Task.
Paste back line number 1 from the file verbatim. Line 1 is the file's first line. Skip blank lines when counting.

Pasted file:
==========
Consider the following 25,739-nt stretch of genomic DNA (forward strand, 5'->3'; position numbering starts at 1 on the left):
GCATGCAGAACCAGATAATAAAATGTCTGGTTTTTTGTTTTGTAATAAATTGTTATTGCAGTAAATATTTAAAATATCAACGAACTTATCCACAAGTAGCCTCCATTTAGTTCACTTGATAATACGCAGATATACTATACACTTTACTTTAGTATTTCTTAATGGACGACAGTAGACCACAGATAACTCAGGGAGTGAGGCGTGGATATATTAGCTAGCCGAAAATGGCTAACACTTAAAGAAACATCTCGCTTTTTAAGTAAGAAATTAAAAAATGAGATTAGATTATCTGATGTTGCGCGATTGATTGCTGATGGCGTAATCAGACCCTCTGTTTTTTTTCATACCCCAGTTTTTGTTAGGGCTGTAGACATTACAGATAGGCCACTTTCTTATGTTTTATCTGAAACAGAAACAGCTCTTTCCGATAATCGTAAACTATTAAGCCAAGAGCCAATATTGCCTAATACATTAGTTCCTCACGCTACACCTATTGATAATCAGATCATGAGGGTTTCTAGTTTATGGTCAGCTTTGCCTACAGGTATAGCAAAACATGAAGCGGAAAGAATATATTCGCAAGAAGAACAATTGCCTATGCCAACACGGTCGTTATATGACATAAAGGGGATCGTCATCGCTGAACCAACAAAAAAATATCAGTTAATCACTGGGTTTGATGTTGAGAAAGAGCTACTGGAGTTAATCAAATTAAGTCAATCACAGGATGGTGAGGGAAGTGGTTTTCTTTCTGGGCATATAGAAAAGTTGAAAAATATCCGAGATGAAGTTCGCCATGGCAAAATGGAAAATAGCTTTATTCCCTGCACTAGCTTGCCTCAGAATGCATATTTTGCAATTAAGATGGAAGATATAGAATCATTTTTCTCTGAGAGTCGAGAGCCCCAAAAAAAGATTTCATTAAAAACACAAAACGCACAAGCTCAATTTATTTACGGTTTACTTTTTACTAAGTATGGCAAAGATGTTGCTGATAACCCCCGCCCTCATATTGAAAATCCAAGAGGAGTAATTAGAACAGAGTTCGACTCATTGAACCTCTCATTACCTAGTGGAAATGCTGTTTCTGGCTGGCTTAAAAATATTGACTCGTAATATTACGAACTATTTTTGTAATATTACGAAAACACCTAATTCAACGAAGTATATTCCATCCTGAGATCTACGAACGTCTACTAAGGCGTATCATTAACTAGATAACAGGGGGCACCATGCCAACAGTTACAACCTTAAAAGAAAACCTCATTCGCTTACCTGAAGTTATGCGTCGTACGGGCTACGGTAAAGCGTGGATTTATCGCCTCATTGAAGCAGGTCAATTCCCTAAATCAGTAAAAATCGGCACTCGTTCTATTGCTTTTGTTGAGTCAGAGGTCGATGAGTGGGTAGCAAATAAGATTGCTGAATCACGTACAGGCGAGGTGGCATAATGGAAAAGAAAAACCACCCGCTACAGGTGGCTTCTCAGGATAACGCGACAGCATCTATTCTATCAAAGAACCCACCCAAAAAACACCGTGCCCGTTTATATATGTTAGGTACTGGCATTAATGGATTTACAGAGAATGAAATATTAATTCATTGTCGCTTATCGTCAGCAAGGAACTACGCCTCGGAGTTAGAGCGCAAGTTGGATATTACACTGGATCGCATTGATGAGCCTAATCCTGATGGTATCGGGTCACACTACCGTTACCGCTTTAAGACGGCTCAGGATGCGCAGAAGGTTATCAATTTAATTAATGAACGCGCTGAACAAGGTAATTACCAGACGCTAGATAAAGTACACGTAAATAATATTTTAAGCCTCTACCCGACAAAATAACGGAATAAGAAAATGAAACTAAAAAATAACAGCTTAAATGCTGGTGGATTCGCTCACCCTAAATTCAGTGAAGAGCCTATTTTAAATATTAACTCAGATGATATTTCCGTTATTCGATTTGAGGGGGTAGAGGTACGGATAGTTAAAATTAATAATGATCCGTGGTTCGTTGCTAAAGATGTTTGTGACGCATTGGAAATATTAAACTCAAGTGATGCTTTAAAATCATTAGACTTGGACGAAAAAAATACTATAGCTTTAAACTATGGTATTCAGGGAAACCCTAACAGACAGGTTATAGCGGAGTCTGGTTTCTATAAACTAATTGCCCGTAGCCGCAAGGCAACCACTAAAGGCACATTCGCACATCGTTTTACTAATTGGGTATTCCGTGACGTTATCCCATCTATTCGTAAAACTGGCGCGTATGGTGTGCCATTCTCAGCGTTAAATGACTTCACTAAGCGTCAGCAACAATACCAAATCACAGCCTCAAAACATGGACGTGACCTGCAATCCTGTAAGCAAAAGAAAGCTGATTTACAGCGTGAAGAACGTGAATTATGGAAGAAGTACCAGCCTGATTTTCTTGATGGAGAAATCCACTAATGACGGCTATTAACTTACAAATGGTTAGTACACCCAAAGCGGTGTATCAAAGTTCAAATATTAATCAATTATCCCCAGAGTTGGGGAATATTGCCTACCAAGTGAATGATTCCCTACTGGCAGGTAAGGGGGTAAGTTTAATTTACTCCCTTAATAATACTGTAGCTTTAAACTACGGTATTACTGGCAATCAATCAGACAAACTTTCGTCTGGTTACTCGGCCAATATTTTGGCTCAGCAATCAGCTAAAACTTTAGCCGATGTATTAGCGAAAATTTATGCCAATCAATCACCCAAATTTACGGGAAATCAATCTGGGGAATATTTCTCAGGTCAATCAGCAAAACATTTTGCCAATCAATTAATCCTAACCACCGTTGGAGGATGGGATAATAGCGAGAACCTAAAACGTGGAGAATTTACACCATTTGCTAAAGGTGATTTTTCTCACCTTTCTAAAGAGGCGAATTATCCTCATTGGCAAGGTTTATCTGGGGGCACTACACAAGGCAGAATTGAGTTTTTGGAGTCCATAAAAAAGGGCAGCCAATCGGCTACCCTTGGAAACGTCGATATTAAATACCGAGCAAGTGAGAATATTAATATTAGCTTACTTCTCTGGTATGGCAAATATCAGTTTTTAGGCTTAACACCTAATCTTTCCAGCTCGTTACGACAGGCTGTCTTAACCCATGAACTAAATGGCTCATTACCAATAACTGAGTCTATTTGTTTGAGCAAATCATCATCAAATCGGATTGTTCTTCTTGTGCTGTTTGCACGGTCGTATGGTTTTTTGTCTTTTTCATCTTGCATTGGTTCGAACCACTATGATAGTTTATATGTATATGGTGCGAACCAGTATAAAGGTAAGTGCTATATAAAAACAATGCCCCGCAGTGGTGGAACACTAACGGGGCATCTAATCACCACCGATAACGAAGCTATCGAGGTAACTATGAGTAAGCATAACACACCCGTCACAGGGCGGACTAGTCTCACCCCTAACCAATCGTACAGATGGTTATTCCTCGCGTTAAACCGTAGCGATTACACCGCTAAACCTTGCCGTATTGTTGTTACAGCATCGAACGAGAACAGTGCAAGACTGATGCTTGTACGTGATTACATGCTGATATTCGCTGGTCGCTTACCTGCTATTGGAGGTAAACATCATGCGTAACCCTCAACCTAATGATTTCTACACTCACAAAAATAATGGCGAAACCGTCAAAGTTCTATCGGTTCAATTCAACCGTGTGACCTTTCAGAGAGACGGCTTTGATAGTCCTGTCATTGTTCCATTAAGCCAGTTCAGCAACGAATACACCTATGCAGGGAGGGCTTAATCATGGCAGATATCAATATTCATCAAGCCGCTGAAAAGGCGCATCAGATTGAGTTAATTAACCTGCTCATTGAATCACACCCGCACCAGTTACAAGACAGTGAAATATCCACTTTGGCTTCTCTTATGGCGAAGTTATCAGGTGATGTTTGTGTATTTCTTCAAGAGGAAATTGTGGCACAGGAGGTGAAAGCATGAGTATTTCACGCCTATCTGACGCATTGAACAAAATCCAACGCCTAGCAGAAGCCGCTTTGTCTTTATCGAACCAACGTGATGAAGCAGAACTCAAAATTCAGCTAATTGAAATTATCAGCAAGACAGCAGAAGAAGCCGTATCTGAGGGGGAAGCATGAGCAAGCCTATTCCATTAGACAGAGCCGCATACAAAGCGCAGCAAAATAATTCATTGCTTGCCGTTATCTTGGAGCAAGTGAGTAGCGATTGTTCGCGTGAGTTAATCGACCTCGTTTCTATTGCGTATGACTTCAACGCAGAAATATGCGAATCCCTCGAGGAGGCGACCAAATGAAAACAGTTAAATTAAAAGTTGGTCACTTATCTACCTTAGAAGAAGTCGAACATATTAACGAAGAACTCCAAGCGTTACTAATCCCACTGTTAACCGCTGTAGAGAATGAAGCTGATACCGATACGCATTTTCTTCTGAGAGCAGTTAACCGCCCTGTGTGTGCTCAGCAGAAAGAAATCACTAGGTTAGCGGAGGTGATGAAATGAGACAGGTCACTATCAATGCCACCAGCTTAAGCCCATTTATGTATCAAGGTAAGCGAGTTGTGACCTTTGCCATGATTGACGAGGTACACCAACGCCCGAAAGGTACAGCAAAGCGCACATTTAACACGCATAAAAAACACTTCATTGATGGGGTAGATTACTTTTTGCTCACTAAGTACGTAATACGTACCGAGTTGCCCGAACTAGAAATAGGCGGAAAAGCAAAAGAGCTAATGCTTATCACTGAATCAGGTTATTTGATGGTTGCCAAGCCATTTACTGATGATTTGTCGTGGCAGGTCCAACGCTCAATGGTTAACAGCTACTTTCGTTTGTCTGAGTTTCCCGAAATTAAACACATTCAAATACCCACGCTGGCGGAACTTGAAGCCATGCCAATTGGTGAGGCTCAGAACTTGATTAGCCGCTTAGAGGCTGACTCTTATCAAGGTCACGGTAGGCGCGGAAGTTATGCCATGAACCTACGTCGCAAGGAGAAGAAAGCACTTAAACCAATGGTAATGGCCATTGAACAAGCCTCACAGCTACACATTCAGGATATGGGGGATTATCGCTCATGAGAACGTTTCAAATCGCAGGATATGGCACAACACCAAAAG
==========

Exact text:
Consider the following 25,739-nt stretch of genomic DNA (forward strand, 5'->3'; position numbering starts at 1 on the left):